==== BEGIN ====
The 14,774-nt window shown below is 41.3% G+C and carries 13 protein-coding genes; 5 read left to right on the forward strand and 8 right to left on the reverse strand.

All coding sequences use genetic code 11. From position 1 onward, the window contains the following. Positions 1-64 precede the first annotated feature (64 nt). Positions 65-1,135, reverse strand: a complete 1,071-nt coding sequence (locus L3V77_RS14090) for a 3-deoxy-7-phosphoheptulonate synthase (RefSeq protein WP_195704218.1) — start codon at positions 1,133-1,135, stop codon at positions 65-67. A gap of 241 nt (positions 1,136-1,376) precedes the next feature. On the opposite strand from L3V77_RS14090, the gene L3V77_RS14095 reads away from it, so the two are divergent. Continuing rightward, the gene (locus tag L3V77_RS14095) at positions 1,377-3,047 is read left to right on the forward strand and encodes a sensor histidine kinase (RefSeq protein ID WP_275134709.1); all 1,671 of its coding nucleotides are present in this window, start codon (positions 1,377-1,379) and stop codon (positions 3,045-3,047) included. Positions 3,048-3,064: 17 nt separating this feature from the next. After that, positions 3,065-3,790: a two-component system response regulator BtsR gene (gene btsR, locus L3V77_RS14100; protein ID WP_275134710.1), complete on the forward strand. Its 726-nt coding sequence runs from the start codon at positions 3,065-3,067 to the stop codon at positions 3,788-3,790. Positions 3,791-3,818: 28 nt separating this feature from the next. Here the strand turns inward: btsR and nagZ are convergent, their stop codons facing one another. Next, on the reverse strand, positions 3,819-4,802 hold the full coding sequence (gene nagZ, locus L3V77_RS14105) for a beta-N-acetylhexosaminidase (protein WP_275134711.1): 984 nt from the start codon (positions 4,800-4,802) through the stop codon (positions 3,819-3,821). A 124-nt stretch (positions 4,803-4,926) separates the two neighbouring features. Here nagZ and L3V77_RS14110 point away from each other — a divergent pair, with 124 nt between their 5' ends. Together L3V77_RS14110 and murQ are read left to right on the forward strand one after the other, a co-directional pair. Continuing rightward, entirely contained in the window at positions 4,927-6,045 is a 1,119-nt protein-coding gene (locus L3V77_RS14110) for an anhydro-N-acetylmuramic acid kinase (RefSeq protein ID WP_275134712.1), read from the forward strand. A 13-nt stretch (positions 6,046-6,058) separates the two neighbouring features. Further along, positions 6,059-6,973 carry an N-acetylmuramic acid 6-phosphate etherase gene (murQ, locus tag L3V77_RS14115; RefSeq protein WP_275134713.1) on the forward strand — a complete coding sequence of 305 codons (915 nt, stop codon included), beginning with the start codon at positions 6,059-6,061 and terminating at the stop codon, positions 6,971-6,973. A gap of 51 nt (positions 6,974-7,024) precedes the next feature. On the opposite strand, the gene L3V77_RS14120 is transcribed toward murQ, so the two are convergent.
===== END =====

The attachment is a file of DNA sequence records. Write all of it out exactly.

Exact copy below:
The 14,774-nt window shown below is 41.3% G+C and carries 13 protein-coding genes; 5 read left to right on the forward strand and 8 right to left on the reverse strand.

All coding sequences use genetic code 11. From position 1 onward, the window contains the following. Positions 1-64 precede the first annotated feature (64 nt). Positions 65-1,135, reverse strand: a complete 1,071-nt coding sequence (locus L3V77_RS14090) for a 3-deoxy-7-phosphoheptulonate synthase (RefSeq protein WP_195704218.1) — start codon at positions 1,133-1,135, stop codon at positions 65-67. A gap of 241 nt (positions 1,136-1,376) precedes the next feature. On the opposite strand from L3V77_RS14090, the gene L3V77_RS14095 reads away from it, so the two are divergent. Continuing rightward, the gene (locus tag L3V77_RS14095) at positions 1,377-3,047 is read left to right on the forward strand and encodes a sensor histidine kinase (RefSeq protein ID WP_275134709.1); all 1,671 of its coding nucleotides are present in this window, start codon (positions 1,377-1,379) and stop codon (positions 3,045-3,047) included. Positions 3,048-3,064: 17 nt separating this feature from the next. After that, positions 3,065-3,790: a two-component system response regulator BtsR gene (gene btsR, locus L3V77_RS14100; protein ID WP_275134710.1), complete on the forward strand. Its 726-nt coding sequence runs from the start codon at positions 3,065-3,067 to the stop codon at positions 3,788-3,790. Positions 3,791-3,818: 28 nt separating this feature from the next. Here the strand turns inward: btsR and nagZ are convergent, their stop codons facing one another. Next, on the reverse strand, positions 3,819-4,802 hold the full coding sequence (gene nagZ, locus L3V77_RS14105) for a beta-N-acetylhexosaminidase (protein WP_275134711.1): 984 nt from the start codon (positions 4,800-4,802) through the stop codon (positions 3,819-3,821). A 124-nt stretch (positions 4,803-4,926) separates the two neighbouring features. Here nagZ and L3V77_RS14110 point away from each other — a divergent pair, with 124 nt between their 5' ends. Together L3V77_RS14110 and murQ are read left to right on the forward strand one after the other, a co-directional pair. Continuing rightward, entirely contained in the window at positions 4,927-6,045 is a 1,119-nt protein-coding gene (locus L3V77_RS14110) for an anhydro-N-acetylmuramic acid kinase (RefSeq protein ID WP_275134712.1), read from the forward strand. A 13-nt stretch (positions 6,046-6,058) separates the two neighbouring features. Further along, positions 6,059-6,973 carry an N-acetylmuramic acid 6-phosphate etherase gene (murQ, locus tag L3V77_RS14115; RefSeq protein WP_275134713.1) on the forward strand — a complete coding sequence of 305 codons (915 nt, stop codon included), beginning with the start codon at positions 6,059-6,061 and terminating at the stop codon, positions 6,971-6,973. A gap of 51 nt (positions 6,974-7,024) precedes the next feature. On the opposite strand, the gene L3V77_RS14120 is transcribed toward murQ, so the two are convergent.